The number of televisions per household member rises with age. Households headed by people aged 75 or older have twice as many televisions per household member (1.47) as the youngest householders (0.72).

Televisions per household member (and per household) by age, 2015
Under age 25:  0.72 (2.07)
Aged 25 to 34: 0.81 (2.36)
Aged 35 to 44: 0.83 (2.89)
Aged 45 to 54: 1.08 (3.06)
Aged 55 to 64: 1.27 (2.77)
Aged 65 to 74: 1.34 (2.55)
Aged 75-plus:  1.47 (2.40)

Source: U.S. Energy Information Administration, Average Number of Televisions in U.S. Homes Declining

Friday, March 10, 2017

Median Household Income Stable in January 2017

Median household income in January 2017 stood at $58,056, according to Sentier Research, not significantly different from the December 2016 median after adjusting for inflation. 

The 2015 rise in median household income appears to have stalled out in 2016. "With the exception of some minor ups and downs," reports Sentier, "median annual household income has essentially been flat since the fall of 2015." Nevertheless, the January 2017 median was 9.0 percent higher than the $53,265 median of August 2011—the low point in Sentier's household income series. 

"Although median annual household income did not decline significantly between December and January, it is down by $691 (or 1.2 percent) since November 2016," says Sentier's Gordon Green. "We continue to monitor the course of inflation, as this has a significant effect on the trend in real median annual household income." Sentier's median household income estimates are derived from the Census Bureau's monthly Current Population Survey.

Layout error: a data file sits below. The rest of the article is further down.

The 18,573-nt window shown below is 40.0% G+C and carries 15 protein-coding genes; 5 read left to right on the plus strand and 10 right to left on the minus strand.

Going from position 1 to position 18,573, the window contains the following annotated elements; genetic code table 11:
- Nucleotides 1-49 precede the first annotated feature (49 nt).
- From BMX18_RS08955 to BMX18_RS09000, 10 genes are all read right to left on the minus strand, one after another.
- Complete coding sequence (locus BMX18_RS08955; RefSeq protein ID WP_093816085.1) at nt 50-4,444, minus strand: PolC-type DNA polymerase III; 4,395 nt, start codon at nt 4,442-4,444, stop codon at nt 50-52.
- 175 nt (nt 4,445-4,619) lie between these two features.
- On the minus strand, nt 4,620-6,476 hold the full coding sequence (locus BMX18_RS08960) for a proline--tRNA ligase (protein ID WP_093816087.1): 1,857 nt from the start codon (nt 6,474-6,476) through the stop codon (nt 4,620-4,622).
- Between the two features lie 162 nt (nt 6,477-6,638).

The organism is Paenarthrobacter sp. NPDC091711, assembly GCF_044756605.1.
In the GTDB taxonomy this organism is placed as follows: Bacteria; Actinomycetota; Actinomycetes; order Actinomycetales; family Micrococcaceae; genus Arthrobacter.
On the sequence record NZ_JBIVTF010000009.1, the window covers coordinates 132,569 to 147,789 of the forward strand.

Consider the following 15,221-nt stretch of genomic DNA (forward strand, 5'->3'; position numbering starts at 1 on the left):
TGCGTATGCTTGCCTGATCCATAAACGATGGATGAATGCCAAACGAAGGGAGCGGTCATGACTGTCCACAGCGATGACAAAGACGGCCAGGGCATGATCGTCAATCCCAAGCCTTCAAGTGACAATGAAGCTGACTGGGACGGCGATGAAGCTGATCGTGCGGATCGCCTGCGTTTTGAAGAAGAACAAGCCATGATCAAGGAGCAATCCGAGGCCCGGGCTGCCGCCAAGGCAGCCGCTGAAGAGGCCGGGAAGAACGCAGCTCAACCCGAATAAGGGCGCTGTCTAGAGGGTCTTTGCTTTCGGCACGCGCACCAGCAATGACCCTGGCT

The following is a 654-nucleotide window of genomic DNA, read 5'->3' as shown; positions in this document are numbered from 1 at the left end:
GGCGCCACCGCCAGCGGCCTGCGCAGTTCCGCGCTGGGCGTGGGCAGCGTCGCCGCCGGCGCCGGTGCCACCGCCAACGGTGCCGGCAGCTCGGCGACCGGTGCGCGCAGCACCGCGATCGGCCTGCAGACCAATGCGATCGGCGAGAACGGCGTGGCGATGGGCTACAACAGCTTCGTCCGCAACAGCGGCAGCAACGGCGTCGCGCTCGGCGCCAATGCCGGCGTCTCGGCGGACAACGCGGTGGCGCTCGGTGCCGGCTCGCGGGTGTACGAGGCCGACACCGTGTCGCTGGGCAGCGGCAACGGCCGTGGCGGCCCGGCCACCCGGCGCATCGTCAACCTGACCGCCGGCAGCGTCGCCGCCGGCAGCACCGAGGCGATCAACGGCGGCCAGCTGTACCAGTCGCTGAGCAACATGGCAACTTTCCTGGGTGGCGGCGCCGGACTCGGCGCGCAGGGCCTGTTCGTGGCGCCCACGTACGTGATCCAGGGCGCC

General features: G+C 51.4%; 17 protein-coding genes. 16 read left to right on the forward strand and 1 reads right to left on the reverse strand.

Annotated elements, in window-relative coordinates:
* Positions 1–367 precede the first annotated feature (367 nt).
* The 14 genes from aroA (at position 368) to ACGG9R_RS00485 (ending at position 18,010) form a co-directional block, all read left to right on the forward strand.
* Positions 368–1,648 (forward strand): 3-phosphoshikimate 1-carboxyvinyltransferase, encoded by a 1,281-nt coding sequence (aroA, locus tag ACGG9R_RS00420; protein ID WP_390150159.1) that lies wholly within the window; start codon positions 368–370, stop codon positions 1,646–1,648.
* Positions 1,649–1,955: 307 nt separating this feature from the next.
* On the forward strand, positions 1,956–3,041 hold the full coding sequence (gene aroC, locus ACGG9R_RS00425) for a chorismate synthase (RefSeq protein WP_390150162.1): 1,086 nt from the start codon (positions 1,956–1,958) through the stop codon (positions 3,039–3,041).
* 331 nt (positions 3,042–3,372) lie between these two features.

Median household income in January 2017 was 1.7 percent higher than the median of June 2009, which marked the end of the Great Recession. It was not significantly different from the median of December 2007, the start of the Great Recession. The January 2017 median was 1.3 percent below the median of January 2000. The Household Income Index in January 2017 was 98.7 (January 2000 = 100.0).

Source: Sentier ResearchHousehold Income Trends: January 2017

Thursday, March 09, 2017